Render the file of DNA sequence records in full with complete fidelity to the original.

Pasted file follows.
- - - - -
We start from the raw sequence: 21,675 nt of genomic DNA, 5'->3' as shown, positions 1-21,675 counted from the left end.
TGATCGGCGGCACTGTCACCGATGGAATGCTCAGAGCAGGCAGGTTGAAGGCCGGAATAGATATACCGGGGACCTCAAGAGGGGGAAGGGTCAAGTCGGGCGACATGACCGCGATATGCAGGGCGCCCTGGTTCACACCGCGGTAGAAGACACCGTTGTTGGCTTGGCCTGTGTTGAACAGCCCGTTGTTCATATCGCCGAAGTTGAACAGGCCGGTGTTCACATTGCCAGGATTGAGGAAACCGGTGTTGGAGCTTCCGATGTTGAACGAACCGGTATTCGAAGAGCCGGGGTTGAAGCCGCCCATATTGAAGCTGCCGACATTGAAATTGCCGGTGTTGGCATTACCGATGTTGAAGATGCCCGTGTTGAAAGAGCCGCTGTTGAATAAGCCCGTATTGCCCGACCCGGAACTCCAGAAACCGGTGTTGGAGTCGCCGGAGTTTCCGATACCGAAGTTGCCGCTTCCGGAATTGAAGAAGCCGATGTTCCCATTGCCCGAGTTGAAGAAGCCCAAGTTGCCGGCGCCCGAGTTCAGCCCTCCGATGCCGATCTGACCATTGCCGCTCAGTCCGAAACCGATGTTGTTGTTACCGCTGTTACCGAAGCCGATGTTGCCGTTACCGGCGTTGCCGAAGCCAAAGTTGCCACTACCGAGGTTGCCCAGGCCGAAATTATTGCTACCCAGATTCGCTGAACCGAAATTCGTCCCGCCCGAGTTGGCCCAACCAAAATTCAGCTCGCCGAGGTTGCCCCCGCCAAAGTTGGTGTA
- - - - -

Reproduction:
We start from the raw sequence: 21,675 nt of genomic DNA, 5'->3' as shown, positions 1-21,675 counted from the left end.
TGATCGGCGGCACTGTCACCGATGGAATGCTCAGAGCAGGCAGGTTGAAGGCCGGAATAGATATACCGGGGACCTCAAGAGGGGGAAGGGTCAAGTCGGGCGACATGACCGCGATATGCAGGGCGCCCTGGTTCACACCGCGGTAGAAGACACCGTTGTTGGCTTGGCCTGTGTTGAACAGCCCGTTGTTCATATCGCCGAAGTTGAACAGGCCGGTGTTCACATTGCCAGGATTGAGGAAACCGGTGTTGGAGCTTCCGATGTTGAACGAACCGGTATTCGAAGAGCCGGGGTTGAAGCCGCCCATATTGAAGCTGCCGACATTGAAATTGCCGGTGTTGGCATTACCGATGTTGAAGATGCCCGTGTTGAAAGAGCCGCTGTTGAATAAGCCCGTATTGCCCGACCCGGAACTCCAGAAACCGGTGTTGGAGTCGCCGGAGTTTCCGATACCGAAGTTGCCGCTTCCGGAATTGAAGAAGCCGATGTTCCCATTGCCCGAGTTGAAGAAGCCCAAGTTGCCGGCGCCCGAGTTCAGCCCTCCGATGCCGATCTGACCATTGCCGCTCAGTCCGAAACCGATGTTGTTGTTACCGCTGTTACCGAAGCCGATGTTGCCGTTACCGGCGTTGCCGAAGCCAAAGTTGCCACTACCGAGGTTGCCCAGGCCGAAATTATTGCTACCCAGATTCGCTGAACCGAAATTCGTCCCGCCCGAGTTGGCCCAACCAAAATTCAGCTCGCCGAGGTTGCCCCCGCCAAAGTTGGTGTA